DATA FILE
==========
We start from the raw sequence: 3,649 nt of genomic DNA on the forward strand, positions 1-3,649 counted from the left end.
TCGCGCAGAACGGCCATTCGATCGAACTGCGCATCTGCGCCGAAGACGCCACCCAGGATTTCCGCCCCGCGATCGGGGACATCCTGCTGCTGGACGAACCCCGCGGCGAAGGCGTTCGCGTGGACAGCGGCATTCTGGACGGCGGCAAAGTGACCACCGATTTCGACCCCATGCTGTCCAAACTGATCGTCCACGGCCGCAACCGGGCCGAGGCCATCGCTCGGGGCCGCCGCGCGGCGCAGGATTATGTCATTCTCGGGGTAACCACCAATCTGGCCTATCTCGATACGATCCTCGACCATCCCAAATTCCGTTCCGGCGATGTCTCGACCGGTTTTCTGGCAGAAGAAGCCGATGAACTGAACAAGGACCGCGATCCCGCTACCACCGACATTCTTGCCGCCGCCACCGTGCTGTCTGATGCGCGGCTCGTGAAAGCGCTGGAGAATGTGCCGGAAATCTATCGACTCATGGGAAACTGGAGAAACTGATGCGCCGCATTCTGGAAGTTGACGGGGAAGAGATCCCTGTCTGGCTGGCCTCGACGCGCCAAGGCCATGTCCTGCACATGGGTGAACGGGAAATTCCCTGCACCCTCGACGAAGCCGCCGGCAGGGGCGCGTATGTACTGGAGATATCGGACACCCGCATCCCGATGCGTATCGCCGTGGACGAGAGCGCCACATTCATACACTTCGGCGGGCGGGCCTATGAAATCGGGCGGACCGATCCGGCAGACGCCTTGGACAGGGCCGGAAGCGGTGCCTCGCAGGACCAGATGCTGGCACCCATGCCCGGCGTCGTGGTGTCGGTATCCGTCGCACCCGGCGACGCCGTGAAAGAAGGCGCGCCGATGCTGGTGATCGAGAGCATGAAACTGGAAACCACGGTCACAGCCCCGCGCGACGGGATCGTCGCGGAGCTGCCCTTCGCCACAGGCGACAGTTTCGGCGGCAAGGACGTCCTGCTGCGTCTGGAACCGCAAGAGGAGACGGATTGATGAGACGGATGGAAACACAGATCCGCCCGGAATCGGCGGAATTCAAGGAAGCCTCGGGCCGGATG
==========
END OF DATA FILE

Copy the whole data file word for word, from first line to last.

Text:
We start from the raw sequence: 3,649 nt of genomic DNA on the forward strand, positions 1-3,649 counted from the left end.
TCGCGCAGAACGGCCATTCGATCGAACTGCGCATCTGCGCCGAAGACGCCACCCAGGATTTCCGCCCCGCGATCGGGGACATCCTGCTGCTGGACGAACCCCGCGGCGAAGGCGTTCGCGTGGACAGCGGCATTCTGGACGGCGGCAAAGTGACCACCGATTTCGACCCCATGCTGTCCAAACTGATCGTCCACGGCCGCAACCGGGCCGAGGCCATCGCTCGGGGCCGCCGCGCGGCGCAGGATTATGTCATTCTCGGGGTAACCACCAATCTGGCCTATCTCGATACGATCCTCGACCATCCCAAATTCCGTTCCGGCGATGTCTCGACCGGTTTTCTGGCAGAAGAAGCCGATGAACTGAACAAGGACCGCGATCCCGCTACCACCGACATTCTTGCCGCCGCCACCGTGCTGTCTGATGCGCGGCTCGTGAAAGCGCTGGAGAATGTGCCGGAAATCTATCGACTCATGGGAAACTGGAGAAACTGATGCGCCGCATTCTGGAAGTTGACGGGGAAGAGATCCCTGTCTGGCTGGCCTCGACGCGCCAAGGCCATGTCCTGCACATGGGTGAACGGGAAATTCCCTGCACCCTCGACGAAGCCGCCGGCAGGGGCGCGTATGTACTGGAGATATCGGACACCCGCATCCCGATGCGTATCGCCGTGGACGAGAGCGCCACATTCATACACTTCGGCGGGCGGGCCTATGAAATCGGGCGGACCGATCCGGCAGACGCCTTGGACAGGGCCGGAAGCGGTGCCTCGCAGGACCAGATGCTGGCACCCATGCCCGGCGTCGTGGTGTCGGTATCCGTCGCACCCGGCGACGCCGTGAAAGAAGGCGCGCCGATGCTGGTGATCGAGAGCATGAAACTGGAAACCACGGTCACAGCCCCGCGCGACGGGATCGTCGCGGAGCTGCCCTTCGCCACAGGCGACAGTTTCGGCGGCAAGGACGTCCTGCTGCGTCTGGAACCGCAAGAGGAGACGGATTGATGAGACGGATGGAAACACAGATCCGCCCGGAATCGGCGGAATTCAAGGAAGCCTCGGGCCGGATG